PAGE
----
Tracking and reporting on CRI investment is essential but challenging. Tracking CRI investments allows us to measure progress on the resilience goals of the Paris Agreement and understand investment gaps, barriers, and opportunities to further scale and channel finance into geographies and sectors that need it most.

The drought in the Greater Horn of Africa (GHoA) is predicted to continue into the late annual rainy season (Figure 1). For the first time in 40 years, four consecutive seasons of below-normal rains have been recorded in the GHoA countries.

As the intensity and frequency of extreme weather events rise, more needs to be done to anticipate, mitigate and prevent their impact on the food security of the world’s most vulnerable people.

People in Asia and the Pacific were displaced more than 225 million times due to disasters triggered by natural hazards from 2010 to 2021, accounting for more than three-quarters of the global number, according to this report by the Asian Development Bank (ADB) and the Internal Displacement Monitoring Centre (IDMC).

A long-lasting drought is affecting Somalia, coastal regions of Kenya and Tanzania, and central-eastern Ethiopia. After two years of below-average rainy seasons, severe and persistent drought conditions are leading to severe soil moisture deficit and are affecting the agricultural sector and increasing wild-fire danger.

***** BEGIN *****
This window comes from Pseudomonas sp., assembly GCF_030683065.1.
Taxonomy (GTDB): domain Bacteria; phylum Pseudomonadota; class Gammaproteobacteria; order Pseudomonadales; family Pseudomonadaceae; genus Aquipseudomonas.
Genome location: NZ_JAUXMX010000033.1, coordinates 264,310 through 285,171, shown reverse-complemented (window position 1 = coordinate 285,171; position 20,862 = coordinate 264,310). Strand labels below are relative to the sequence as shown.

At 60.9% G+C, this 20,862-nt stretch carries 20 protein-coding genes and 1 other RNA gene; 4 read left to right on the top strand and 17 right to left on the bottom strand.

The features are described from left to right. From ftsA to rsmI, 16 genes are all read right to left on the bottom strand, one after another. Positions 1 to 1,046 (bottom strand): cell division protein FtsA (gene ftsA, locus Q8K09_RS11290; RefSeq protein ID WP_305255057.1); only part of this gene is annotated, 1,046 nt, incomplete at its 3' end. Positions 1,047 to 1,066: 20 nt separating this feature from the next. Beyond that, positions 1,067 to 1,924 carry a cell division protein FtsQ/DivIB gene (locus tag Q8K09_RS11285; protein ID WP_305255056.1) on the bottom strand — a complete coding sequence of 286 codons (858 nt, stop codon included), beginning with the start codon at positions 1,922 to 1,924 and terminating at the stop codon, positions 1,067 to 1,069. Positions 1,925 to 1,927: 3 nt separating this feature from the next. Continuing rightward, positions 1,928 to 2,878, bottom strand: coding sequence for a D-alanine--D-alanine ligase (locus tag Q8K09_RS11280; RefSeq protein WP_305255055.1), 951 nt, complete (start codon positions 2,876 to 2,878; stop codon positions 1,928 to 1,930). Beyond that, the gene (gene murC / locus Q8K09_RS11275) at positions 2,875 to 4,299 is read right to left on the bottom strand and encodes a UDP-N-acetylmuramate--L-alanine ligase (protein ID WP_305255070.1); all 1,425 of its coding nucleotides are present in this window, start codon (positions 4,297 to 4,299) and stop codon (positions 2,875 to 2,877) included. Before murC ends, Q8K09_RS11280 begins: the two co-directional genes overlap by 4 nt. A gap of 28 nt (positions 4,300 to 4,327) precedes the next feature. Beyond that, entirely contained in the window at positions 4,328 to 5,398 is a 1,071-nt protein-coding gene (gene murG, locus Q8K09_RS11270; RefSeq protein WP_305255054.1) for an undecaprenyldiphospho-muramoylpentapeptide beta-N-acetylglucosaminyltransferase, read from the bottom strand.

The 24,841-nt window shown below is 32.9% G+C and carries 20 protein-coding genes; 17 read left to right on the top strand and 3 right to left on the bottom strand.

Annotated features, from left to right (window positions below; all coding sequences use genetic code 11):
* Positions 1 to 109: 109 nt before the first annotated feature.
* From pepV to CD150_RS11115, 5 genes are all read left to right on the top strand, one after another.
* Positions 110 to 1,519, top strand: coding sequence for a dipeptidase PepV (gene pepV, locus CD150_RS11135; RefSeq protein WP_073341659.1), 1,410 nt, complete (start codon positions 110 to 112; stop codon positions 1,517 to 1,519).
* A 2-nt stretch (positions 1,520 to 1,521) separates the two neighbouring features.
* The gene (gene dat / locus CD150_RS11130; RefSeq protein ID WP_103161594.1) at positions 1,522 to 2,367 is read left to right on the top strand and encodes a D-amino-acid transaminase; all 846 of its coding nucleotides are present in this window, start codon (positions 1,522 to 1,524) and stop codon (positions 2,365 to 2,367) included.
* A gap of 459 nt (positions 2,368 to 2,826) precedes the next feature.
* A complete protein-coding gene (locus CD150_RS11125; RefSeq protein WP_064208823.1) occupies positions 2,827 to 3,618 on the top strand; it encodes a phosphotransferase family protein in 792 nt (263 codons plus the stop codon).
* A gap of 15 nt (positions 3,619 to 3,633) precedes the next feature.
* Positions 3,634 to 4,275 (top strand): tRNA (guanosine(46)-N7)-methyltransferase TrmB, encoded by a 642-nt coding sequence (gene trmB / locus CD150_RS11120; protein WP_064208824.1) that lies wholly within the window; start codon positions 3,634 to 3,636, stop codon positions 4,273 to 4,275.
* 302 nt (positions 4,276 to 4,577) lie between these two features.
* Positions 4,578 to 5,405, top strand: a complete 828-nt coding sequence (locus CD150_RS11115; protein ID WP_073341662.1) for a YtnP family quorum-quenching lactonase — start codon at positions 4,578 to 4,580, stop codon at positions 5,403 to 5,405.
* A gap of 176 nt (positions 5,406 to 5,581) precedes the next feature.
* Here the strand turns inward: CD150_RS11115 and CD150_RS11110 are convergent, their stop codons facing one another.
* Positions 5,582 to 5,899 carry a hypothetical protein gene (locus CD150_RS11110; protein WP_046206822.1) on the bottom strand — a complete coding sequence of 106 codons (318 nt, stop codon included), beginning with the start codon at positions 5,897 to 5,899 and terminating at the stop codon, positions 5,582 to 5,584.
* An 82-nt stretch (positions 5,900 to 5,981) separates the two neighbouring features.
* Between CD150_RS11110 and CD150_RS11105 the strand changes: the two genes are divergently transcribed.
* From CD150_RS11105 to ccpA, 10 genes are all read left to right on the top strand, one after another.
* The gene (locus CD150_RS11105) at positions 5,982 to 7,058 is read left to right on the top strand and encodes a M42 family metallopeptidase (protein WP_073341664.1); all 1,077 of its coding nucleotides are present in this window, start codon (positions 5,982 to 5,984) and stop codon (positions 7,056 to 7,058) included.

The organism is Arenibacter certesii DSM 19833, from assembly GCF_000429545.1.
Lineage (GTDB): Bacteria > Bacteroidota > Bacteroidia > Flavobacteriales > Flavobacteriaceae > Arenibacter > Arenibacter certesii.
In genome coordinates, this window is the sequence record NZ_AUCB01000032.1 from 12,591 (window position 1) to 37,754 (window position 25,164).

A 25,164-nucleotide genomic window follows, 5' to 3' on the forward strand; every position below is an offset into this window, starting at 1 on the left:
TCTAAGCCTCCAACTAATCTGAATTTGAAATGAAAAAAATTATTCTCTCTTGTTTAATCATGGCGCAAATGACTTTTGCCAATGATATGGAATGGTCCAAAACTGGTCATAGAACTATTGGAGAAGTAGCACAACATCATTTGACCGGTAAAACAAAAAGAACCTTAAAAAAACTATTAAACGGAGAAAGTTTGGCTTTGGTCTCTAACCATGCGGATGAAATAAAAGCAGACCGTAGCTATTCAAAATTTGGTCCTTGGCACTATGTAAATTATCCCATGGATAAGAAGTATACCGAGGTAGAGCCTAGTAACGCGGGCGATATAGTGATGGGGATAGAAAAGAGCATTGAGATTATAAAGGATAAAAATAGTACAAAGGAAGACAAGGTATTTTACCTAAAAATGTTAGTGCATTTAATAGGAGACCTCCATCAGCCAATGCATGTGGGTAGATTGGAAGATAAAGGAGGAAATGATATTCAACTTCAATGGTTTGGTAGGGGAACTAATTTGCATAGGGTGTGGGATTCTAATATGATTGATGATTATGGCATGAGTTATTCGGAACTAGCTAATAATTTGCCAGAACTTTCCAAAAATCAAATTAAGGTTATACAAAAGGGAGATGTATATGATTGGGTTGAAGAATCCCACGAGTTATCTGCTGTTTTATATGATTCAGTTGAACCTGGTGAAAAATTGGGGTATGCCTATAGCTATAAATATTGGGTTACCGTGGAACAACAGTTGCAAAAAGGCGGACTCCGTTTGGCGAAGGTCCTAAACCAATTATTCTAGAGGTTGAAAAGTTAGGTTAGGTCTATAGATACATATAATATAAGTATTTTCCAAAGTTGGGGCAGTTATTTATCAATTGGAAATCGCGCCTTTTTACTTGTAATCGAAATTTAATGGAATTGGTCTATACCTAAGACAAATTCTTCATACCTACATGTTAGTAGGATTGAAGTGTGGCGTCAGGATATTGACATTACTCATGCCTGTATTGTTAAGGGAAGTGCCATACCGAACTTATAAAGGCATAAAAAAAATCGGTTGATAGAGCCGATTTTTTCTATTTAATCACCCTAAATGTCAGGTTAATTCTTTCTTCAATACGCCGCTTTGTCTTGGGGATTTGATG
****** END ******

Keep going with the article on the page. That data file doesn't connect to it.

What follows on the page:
The study argues that the nature of risk – viz., relatively slow emergence of drought compared to sudden manifestation of flood events, could perhaps provide scope for partisan politics.

In Ethiopia, nearly 10 million people, including 4.4 million children, are in urgent need of humanitarian assistance in drought-impacted areas. Four consecutive failed rainy seasons have brought on severe drought in Ethiopia’s lowland regions of Afar, Oromia, the Southern Nations Nationalities, Peoples’ (SNNPR) and Somali regions.

This publication shows how the three pillars of drought management: (1) monitoring; (2) vulnerability assessment; and (3) risk mitigation and response, help to integrate the management of the two phenomena.

A report into the impact of climate change on cities, which is becoming increasingly important as more and more people live in them. One of the most severe impacts, which is already starting to bite, is cities running out of water.

Humanity is “at a crossroads” when it comes to managing drought and accelerating mitigation must be done “urgently, using every tool we can,” says this new report from the UNCCD.

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